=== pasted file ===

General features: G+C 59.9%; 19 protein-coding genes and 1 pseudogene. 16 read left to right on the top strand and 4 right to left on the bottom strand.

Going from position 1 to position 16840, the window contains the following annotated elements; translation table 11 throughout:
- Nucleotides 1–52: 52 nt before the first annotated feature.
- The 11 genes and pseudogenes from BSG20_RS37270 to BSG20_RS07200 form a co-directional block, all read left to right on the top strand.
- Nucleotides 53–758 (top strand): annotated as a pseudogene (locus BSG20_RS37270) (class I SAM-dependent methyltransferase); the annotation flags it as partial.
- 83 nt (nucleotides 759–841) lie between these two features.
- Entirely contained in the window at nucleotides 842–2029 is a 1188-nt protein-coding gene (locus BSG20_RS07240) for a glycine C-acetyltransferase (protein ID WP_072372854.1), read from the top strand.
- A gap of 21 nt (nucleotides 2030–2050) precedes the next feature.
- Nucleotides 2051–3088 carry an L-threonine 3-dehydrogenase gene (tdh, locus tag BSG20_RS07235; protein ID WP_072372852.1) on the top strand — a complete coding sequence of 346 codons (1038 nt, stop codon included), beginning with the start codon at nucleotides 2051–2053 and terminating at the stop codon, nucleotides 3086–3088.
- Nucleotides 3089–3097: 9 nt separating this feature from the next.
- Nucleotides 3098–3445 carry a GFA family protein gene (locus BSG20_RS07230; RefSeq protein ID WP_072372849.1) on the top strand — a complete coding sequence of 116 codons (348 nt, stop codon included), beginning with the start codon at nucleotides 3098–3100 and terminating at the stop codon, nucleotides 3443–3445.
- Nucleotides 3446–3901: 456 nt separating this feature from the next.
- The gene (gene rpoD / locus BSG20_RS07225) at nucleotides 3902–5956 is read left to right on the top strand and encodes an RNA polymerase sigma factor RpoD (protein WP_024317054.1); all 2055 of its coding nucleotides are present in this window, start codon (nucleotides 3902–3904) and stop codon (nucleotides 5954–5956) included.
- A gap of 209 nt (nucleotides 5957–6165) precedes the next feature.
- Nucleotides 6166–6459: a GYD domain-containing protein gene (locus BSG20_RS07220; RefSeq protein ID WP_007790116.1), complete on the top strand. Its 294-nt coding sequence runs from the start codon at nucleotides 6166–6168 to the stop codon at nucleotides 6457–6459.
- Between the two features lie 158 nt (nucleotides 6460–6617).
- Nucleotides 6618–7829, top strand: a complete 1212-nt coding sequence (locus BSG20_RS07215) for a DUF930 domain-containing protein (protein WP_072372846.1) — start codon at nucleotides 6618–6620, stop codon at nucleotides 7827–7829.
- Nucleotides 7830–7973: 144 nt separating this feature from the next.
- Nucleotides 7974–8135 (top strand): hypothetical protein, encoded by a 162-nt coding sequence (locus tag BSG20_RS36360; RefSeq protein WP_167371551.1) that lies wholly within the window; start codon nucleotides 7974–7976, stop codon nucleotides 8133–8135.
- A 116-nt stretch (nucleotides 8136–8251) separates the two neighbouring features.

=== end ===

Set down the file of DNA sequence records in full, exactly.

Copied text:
General features: G+C 59.9%; 19 protein-coding genes and 1 pseudogene. 16 read left to right on the top strand and 4 right to left on the bottom strand.

Going from position 1 to position 16840, the window contains the following annotated elements; translation table 11 throughout:
- Nucleotides 1–52: 52 nt before the first annotated feature.
- The 11 genes and pseudogenes from BSG20_RS37270 to BSG20_RS07200 form a co-directional block, all read left to right on the top strand.
- Nucleotides 53–758 (top strand): annotated as a pseudogene (locus BSG20_RS37270) (class I SAM-dependent methyltransferase); the annotation flags it as partial.
- 83 nt (nucleotides 759–841) lie between these two features.
- Entirely contained in the window at nucleotides 842–2029 is a 1188-nt protein-coding gene (locus BSG20_RS07240) for a glycine C-acetyltransferase (protein ID WP_072372854.1), read from the top strand.
- A gap of 21 nt (nucleotides 2030–2050) precedes the next feature.
- Nucleotides 2051–3088 carry an L-threonine 3-dehydrogenase gene (tdh, locus tag BSG20_RS07235; protein ID WP_072372852.1) on the top strand — a complete coding sequence of 346 codons (1038 nt, stop codon included), beginning with the start codon at nucleotides 2051–2053 and terminating at the stop codon, nucleotides 3086–3088.
- Nucleotides 3089–3097: 9 nt separating this feature from the next.
- Nucleotides 3098–3445 carry a GFA family protein gene (locus BSG20_RS07230; RefSeq protein ID WP_072372849.1) on the top strand — a complete coding sequence of 116 codons (348 nt, stop codon included), beginning with the start codon at nucleotides 3098–3100 and terminating at the stop codon, nucleotides 3443–3445.
- Nucleotides 3446–3901: 456 nt separating this feature from the next.
- The gene (gene rpoD / locus BSG20_RS07225) at nucleotides 3902–5956 is read left to right on the top strand and encodes an RNA polymerase sigma factor RpoD (protein WP_024317054.1); all 2055 of its coding nucleotides are present in this window, start codon (nucleotides 3902–3904) and stop codon (nucleotides 5954–5956) included.
- A gap of 209 nt (nucleotides 5957–6165) precedes the next feature.
- Nucleotides 6166–6459: a GYD domain-containing protein gene (locus BSG20_RS07220; RefSeq protein ID WP_007790116.1), complete on the top strand. Its 294-nt coding sequence runs from the start codon at nucleotides 6166–6168 to the stop codon at nucleotides 6457–6459.
- Between the two features lie 158 nt (nucleotides 6460–6617).
- Nucleotides 6618–7829, top strand: a complete 1212-nt coding sequence (locus BSG20_RS07215) for a DUF930 domain-containing protein (protein WP_072372846.1) — start codon at nucleotides 6618–6620, stop codon at nucleotides 7827–7829.
- Nucleotides 7830–7973: 144 nt separating this feature from the next.
- Nucleotides 7974–8135 (top strand): hypothetical protein, encoded by a 162-nt coding sequence (locus tag BSG20_RS36360; RefSeq protein WP_167371551.1) that lies wholly within the window; start codon nucleotides 7974–7976, stop codon nucleotides 8133–8135.
- A 116-nt stretch (nucleotides 8136–8251) separates the two neighbouring features.